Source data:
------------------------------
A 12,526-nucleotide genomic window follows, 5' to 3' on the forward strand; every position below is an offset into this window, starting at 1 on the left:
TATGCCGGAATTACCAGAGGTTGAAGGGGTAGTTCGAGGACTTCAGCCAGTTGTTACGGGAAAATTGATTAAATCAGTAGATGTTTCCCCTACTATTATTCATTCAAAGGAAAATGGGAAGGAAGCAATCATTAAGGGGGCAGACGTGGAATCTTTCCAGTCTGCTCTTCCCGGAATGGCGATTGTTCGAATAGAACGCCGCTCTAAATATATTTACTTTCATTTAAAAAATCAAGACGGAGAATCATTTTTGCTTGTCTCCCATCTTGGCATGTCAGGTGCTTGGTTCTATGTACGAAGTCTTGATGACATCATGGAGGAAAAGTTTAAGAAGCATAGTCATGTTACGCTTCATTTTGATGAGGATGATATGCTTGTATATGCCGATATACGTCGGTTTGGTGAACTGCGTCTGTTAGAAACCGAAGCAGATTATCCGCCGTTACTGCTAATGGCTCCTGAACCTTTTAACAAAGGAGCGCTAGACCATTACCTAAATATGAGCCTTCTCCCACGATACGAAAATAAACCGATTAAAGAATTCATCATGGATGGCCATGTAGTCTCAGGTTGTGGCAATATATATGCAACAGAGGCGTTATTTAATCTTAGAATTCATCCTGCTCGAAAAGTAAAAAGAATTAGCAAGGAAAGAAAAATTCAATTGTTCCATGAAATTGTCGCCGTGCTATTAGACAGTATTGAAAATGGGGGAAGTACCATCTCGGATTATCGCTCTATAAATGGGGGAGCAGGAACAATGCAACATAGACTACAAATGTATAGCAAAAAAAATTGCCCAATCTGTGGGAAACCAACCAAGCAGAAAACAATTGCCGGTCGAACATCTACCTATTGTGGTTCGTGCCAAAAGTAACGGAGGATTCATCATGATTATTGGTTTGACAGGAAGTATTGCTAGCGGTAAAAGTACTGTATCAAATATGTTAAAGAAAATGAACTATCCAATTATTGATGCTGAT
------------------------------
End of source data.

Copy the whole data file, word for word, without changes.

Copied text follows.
A 12,526-nucleotide genomic window follows, 5' to 3' on the forward strand; every position below is an offset into this window, starting at 1 on the left:
TATGCCGGAATTACCAGAGGTTGAAGGGGTAGTTCGAGGACTTCAGCCAGTTGTTACGGGAAAATTGATTAAATCAGTAGATGTTTCCCCTACTATTATTCATTCAAAGGAAAATGGGAAGGAAGCAATCATTAAGGGGGCAGACGTGGAATCTTTCCAGTCTGCTCTTCCCGGAATGGCGATTGTTCGAATAGAACGCCGCTCTAAATATATTTACTTTCATTTAAAAAATCAAGACGGAGAATCATTTTTGCTTGTCTCCCATCTTGGCATGTCAGGTGCTTGGTTCTATGTACGAAGTCTTGATGACATCATGGAGGAAAAGTTTAAGAAGCATAGTCATGTTACGCTTCATTTTGATGAGGATGATATGCTTGTATATGCCGATATACGTCGGTTTGGTGAACTGCGTCTGTTAGAAACCGAAGCAGATTATCCGCCGTTACTGCTAATGGCTCCTGAACCTTTTAACAAAGGAGCGCTAGACCATTACCTAAATATGAGCCTTCTCCCACGATACGAAAATAAACCGATTAAAGAATTCATCATGGATGGCCATGTAGTCTCAGGTTGTGGCAATATATATGCAACAGAGGCGTTATTTAATCTTAGAATTCATCCTGCTCGAAAAGTAAAAAGAATTAGCAAGGAAAGAAAAATTCAATTGTTCCATGAAATTGTCGCCGTGCTATTAGACAGTATTGAAAATGGGGGAAGTACCATCTCGGATTATCGCTCTATAAATGGGGGAGCAGGAACAATGCAACATAGACTACAAATGTATAGCAAAAAAAATTGCCCAATCTGTGGGAAACCAACCAAGCAGAAAACAATTGCCGGTCGAACATCTACCTATTGTGGTTCGTGCCAAAAGTAACGGAGGATTCATCATGATTATTGGTTTGACAGGAAGTATTGCTAGCGGTAAAAGTACTGTATCAAATATGTTAAAGAAAATGAACTATCCAATTATTGATGCTGAT